While not as persistent as gravity, plants regularly encounter touch stimuli in their environment. For twining plants, the presence of a solid support induces differential growth of the tendrils, resulting in the familiar coiling response and the association with the support. For roots, touch sensing takes the form of avoiding obstacles in the path of elongation, resulting in the redirection of the root around the object. For stems, touch sensing may mean the perception of wind and other forces that shake the stem, leading to its increased radial thickening and rigidity. Without this rigidification in response to mechanical stimuli, plants would probably collapse under their own weight.
Touch stimulation results in both rapid changes within cells and longer-lived changes in development. One of the first events observed after a touch stimulus is an increase in intracellular calcium ions (Ca2+). The release of Ca2+ is probably linked to the temporary mechanical deformation of the plasma membrane, which contains mechanosensitive ion channels. One popular model holds that these channels open upon a mechanical stimulus, thus allowing the influx of Ca2+ leading to the elevation of intracellular concentrations.
The elevated Ca2+ concentration within the cell induces two other rapid changes in response to touch. High Ca2+ inhibits the plasma membrane H+-ATPase and probably also stimulates the opening of inward rectifying H+ channels, both of which drive an increase in intracellular H+ levels and an increasing alkalinization of the apoplast. Elevated Ca2+ also stimulates the production of reactive oxygen species outside the cell by activating an enzyme in the plasma membrane. Both ROS and alkalinization of the apoplast are likely associated with increasing the rigidity of the cell wall as a result of mechanical stimulation. Interestingly, both the acidification of the cytoplasm and ROS production can be induced by artificially increasing Ca2+ levels.
Longer-term responses to touch involve the synthesis of the gaseous plant hormone ethylene, as well as the upregulation of a variety of genes, including the TCH genes. Several of the TCH genes encode Ca2+ binding proteins such as calmodulins or proteins like calmodulins, which bind Ca2+ and mediate downstream responses. Another of the TCH genes (TCH4) encodes a xyloglucan endotransglycosylase, an enzyme involved in modifying cell wall polysaccharides.
Monshausen GB, Bibikova TN, Weisenseel MH, Gilroy S (2009). Ca2+ regulates reactive oxygen species production and pH during mechanosensing in Arabidopsis roots. The Plant Cell 21: 2341–2356
Plants respond to unilateral light by growing toward the light source (in the case of shoots) or away from the light source (in the case of roots). This response, known as phototropism, has an action spectrum with a broad peak in the blue region, and a maximum at approximately 450 nm. A biochemical approach isolated several membrane-bound proteins whose phosphorylation was required for the phototropic response, implicating a common signal transduction component in the plant’s response to unilateral light.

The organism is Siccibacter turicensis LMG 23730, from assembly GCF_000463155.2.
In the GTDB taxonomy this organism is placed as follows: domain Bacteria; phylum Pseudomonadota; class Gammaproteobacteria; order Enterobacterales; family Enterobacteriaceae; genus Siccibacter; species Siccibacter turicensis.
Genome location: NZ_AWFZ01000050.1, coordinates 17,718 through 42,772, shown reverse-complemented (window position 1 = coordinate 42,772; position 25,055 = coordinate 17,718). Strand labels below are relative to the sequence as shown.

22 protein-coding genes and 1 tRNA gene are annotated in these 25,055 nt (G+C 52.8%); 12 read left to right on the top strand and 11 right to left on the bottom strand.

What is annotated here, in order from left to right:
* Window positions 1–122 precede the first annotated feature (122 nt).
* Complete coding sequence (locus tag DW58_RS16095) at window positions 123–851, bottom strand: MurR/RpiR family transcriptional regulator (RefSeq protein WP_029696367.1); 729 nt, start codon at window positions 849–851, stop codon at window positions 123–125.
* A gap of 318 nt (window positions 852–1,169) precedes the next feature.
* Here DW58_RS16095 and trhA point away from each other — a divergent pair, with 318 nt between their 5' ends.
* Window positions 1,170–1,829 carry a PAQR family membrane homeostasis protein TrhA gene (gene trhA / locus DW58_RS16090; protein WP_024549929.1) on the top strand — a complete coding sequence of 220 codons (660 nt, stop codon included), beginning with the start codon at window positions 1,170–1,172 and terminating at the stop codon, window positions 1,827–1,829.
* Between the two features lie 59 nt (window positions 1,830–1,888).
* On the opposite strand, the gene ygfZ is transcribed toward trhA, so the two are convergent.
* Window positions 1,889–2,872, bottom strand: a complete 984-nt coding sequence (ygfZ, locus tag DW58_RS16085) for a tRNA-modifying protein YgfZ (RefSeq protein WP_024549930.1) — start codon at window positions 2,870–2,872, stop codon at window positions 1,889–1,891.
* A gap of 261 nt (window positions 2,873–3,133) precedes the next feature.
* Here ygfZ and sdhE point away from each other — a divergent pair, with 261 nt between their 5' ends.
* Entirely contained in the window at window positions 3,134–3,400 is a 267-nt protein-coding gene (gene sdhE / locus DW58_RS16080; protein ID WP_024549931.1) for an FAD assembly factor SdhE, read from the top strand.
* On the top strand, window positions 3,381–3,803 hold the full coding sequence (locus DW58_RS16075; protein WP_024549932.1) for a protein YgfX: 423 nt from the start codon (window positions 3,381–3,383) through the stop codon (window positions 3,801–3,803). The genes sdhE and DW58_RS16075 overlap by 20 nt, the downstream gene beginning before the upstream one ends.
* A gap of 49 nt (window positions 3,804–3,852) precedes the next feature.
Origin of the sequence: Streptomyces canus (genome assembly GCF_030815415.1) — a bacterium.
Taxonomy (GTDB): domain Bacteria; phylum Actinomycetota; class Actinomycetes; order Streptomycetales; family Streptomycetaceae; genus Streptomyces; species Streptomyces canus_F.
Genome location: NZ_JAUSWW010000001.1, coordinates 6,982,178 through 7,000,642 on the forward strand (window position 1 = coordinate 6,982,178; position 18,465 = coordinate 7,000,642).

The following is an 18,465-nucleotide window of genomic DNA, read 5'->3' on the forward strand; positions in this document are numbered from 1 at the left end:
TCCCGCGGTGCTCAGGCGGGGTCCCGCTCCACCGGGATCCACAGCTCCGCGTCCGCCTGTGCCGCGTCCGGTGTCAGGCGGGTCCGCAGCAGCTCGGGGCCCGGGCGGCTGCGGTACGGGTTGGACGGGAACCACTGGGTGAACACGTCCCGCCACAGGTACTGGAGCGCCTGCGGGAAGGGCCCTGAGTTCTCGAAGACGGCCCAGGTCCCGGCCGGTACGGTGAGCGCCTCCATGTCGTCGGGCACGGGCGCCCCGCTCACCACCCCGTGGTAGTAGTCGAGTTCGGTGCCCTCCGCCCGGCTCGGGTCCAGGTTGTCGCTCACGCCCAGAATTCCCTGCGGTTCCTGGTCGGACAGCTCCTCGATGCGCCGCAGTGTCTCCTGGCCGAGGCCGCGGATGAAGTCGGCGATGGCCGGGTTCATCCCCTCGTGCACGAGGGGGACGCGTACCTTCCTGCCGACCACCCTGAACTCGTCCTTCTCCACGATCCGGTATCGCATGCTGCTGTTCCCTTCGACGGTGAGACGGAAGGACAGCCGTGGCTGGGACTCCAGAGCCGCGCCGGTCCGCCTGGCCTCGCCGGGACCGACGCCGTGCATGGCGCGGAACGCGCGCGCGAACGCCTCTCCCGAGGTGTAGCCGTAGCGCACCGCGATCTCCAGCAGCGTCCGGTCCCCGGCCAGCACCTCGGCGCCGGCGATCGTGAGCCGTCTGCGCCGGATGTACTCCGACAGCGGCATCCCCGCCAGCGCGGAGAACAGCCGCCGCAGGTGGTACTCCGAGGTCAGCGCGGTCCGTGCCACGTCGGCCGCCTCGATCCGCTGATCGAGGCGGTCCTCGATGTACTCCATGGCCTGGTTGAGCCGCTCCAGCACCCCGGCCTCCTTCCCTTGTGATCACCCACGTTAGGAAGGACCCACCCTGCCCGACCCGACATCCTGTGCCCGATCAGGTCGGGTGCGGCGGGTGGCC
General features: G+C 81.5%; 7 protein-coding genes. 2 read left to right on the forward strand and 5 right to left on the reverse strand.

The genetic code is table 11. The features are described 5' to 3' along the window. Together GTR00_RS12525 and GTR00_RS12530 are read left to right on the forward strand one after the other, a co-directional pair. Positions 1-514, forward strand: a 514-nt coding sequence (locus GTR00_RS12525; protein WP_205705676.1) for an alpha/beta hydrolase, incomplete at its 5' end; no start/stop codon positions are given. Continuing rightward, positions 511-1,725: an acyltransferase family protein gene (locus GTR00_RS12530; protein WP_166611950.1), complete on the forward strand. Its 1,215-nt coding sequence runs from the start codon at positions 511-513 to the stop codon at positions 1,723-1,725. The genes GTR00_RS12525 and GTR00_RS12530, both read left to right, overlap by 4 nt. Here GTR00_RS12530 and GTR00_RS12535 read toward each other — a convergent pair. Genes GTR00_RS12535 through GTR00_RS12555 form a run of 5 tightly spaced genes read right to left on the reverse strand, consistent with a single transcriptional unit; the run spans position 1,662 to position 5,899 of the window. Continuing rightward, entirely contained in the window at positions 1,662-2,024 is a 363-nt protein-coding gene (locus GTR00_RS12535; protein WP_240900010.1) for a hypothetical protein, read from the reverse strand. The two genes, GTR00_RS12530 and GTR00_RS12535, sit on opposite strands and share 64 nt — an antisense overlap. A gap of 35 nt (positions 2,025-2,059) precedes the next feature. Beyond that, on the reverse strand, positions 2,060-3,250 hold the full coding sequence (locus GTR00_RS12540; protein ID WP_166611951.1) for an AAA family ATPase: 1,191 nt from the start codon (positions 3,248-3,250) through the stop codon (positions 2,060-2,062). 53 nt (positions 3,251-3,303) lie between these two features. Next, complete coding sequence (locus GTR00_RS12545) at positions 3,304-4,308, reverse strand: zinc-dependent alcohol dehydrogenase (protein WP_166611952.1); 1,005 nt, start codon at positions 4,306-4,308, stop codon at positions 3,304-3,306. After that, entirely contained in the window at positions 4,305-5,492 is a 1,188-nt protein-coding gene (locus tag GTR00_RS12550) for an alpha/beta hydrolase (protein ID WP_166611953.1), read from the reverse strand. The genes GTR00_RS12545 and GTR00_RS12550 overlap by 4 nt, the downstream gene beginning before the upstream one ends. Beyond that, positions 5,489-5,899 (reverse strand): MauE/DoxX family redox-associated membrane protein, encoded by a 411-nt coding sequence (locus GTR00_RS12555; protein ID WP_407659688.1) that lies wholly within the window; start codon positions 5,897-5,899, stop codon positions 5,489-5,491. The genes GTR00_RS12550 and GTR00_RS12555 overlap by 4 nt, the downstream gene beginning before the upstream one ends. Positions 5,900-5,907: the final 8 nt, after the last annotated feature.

Using a mutant screen in the model plant Arabidopsis, several novel mutants were isolated that showed non-phototropic hypocotyls (the nph mutants). Cloning and characterization of the nph1 mutant revealed it to encode a polypeptide with several intriguing domains. On one end of the protein was a kinase domain, responsible for phosphorylating a target substrate, and on the other end of the protein was a LOV domain. LOV, (for light, oxygen, and voltage sensing), is an evolutionarily conserved domain found in a number of organisms and involved in sensing one of these physical cues. The protein encoded by NPH1, which has been named PHOTOTROPIN1 (phot1), also binds a flavin mononucleotide that acts as a chromophore.
PHOT1 protein has been localized to the plasma membrane in cells of dark-adapted hypocotyl tissue. Upon exposure to blue light, PHOT1 undergoes autophosphorylation and is relocalized to the cytoplasm. One role of PHOT1 appears to involve interacting with the auxin efflux carrier ABCB19 and causing its inhibition through phosphorylation. When ABCB19 is inhibited, auxin accumulates in the tip of the stem where it undergoes lateral transport to the shaded side of the stem through an efflux carrier.
After germination, plant growth is characterized by a the urgent need for the seedling to reach the light. During this period of growth, the seedling is throwing all of its resources into finding light. This kind of development, known as skotomorphogenesis, is characterized foremost by rapid elongation of the shoot, which is coupled with minimal elongation or further development of the root system. The shoot elongation that occurs during this period is strongly gravitropic, as this is one of the few cues available to the young seedling for orienting its growth. In dicot species, the energy-rich cotyledons are protected throughout this process of rapid stem elongation by the formation of an apical hook that tucks the cotyledons downward. Finally, dark-driven development is characterized by the lack of pigment biosynthesis, due in large part to the requirement for light as a catalyst in the production of chlorophyll. The seedling that develops in the dark is said to be etiolated.